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Blending Handwriting and Sketching with Computer Code

June 21, 2024

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The world of programming is on the brink of a revolutionary transformation with the introduction of the pen-based interface known as Notate. This innovative tool allows users of computational digital notebooks, such as Jupyter notebooks, to seamlessly integrate hand-drawn diagrams with lines of traditional computer code. By leveraging a sophisticated deep learning model, Notate effectively bridges the gap between handwritten and textual programming contexts, enabling a new level of flexibility and creativity in coding.

One of the key features of Notate is its ability to recognize and interpret handwritten programming symbols, such as variables and functions, and link them to their corresponding typewritten equivalents. This functionality was demonstrated in a case study where users effortlessly sketched quantum circuit diagrams directly within Jupyter notebook code cells. The potential applications of this technology in data science, particularly in sketching plots and charts that interact seamlessly with textual code, are vast and promising.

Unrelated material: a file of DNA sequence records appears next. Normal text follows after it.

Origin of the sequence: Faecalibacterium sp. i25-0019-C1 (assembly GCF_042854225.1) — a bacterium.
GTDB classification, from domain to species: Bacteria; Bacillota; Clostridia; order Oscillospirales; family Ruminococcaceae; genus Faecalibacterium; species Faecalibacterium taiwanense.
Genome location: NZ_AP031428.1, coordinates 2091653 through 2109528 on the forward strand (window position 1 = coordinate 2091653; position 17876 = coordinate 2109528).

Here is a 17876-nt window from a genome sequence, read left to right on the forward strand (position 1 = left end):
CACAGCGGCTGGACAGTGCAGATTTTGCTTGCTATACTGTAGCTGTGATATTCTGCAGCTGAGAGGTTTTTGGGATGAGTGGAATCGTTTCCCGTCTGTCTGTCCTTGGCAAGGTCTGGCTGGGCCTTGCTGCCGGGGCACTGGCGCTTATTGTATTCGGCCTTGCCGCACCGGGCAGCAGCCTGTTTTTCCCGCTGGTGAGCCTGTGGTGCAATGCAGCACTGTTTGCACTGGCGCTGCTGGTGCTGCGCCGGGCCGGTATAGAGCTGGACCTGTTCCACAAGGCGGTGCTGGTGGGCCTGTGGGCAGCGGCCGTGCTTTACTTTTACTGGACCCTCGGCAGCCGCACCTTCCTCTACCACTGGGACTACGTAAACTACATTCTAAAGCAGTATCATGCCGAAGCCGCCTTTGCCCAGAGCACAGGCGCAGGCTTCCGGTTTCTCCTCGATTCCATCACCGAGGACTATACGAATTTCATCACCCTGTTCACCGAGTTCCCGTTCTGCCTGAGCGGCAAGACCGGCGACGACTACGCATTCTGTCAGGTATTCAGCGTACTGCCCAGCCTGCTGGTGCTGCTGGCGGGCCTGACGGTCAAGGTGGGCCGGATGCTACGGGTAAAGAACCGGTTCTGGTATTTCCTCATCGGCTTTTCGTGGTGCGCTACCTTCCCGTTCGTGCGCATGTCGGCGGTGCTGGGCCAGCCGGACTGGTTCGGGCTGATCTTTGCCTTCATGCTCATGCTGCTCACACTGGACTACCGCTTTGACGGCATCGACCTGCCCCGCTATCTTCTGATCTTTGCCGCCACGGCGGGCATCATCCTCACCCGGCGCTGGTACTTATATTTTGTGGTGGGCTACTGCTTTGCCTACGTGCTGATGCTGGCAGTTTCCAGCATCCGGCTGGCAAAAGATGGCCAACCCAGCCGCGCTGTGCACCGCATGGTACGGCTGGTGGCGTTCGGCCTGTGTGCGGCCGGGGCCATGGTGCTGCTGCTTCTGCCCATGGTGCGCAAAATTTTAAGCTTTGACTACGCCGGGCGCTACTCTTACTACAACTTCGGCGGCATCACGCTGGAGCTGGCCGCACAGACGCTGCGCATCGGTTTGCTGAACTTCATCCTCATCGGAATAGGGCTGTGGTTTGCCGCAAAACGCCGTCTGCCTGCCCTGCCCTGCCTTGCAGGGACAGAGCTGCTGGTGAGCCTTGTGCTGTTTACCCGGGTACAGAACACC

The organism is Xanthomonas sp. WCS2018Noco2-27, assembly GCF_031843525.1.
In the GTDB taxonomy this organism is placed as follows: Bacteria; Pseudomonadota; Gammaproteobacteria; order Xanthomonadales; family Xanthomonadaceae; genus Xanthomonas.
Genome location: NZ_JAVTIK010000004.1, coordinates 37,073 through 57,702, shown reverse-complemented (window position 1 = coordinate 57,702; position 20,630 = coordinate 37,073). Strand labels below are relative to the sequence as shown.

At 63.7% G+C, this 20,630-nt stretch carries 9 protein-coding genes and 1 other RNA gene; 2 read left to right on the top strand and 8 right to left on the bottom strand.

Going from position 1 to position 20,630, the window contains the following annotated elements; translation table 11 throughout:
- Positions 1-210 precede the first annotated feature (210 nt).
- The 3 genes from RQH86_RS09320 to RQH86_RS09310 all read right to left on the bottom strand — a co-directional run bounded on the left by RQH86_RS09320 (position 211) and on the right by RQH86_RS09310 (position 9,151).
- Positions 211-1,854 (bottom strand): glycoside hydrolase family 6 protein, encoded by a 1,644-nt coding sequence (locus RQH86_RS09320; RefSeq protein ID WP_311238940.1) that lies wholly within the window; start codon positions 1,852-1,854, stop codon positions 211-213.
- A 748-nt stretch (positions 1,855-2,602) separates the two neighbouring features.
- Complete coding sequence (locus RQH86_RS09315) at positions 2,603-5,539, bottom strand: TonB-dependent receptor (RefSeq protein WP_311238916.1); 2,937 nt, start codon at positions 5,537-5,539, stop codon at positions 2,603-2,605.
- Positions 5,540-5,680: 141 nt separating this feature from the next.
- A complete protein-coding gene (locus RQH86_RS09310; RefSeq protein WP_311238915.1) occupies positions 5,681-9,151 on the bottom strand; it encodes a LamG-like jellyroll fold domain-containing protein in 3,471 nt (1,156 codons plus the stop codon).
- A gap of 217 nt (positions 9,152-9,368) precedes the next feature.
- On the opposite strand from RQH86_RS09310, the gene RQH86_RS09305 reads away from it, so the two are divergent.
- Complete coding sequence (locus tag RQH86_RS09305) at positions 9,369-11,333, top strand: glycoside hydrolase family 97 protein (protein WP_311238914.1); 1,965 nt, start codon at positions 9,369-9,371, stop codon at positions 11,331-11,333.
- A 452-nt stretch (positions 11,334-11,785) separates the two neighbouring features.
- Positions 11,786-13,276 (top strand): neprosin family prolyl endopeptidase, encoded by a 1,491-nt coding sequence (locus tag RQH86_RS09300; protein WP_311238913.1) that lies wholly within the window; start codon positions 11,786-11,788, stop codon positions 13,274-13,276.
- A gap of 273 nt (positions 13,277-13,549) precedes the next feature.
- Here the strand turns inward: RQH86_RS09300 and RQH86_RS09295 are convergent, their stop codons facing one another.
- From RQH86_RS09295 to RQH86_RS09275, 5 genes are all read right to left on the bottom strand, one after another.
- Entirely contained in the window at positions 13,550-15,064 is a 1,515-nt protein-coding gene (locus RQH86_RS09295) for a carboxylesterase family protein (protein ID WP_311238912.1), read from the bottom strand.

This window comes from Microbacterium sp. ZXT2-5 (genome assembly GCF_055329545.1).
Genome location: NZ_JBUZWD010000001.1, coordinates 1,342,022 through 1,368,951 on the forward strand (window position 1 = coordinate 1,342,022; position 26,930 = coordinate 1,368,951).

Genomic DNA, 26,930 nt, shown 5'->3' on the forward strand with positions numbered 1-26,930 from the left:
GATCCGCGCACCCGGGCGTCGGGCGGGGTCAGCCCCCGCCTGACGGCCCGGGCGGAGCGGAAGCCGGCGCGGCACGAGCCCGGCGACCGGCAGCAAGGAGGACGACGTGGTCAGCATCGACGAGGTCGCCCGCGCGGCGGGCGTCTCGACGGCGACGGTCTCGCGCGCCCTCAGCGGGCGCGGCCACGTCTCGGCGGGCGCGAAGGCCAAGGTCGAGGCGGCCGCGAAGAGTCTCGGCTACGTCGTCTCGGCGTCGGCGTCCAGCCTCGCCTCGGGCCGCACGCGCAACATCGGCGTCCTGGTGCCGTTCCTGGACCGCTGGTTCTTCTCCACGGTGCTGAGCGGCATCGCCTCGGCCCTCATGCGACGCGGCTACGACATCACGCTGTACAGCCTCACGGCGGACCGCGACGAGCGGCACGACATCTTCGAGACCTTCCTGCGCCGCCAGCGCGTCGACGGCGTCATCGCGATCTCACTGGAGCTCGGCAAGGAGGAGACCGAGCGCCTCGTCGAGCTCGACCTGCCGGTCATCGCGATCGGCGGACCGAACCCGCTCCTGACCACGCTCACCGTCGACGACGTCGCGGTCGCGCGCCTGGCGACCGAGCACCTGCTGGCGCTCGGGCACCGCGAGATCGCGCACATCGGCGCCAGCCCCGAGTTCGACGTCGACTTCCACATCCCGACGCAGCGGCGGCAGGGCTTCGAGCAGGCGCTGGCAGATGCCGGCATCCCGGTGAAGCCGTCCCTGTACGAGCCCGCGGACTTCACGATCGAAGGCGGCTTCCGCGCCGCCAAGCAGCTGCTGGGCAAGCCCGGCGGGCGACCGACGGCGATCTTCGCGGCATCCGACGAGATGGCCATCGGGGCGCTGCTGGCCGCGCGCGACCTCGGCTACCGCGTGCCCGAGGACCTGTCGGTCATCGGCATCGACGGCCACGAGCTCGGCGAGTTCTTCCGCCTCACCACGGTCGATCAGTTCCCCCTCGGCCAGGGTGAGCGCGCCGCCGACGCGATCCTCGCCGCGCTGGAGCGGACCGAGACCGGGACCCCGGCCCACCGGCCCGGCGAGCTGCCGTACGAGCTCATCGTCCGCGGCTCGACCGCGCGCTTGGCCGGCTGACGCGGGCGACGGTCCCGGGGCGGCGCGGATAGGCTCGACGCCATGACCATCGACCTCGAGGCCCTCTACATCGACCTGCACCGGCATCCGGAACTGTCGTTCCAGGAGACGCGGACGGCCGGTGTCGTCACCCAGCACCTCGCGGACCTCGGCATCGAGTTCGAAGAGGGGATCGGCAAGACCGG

The groundbreaking work on Notate was recently presented in a paper titled “Notational Programming for Notebook Environments: A Case Study with Quantum Circuits” at the ACM Symposium on User Interface Software and Technology. Lead author Ian Arawjo, a doctoral student in information science, emphasized the need for programming interfaces to evolve and embrace visual elements like images and graphical interfaces to enhance the coding experience.

According to Arawjo, the current programming infrastructure may be limiting the full potential of developers and users alike. By introducing AI-powered, pen-based coding through tools like Notate, a new horizon of possibilities is opening up in the programming landscape. Drawing tablets are increasingly gaining popularity, making the timing of such innovations even more opportune.

Professor Tapan Parikh, an information science expert at Cornell Tech and a co-author of the paper, highlighted the significance of tools like Notate in reshaping our understanding of programming and the role of different representational practices in coding. The collaborative effort behind Notate involved a team of researchers and students, including Anthony DeArmas, Michael Roberts, and Shrutarshi Basu, all contributing to the development and validation of this cutting-edge interface.

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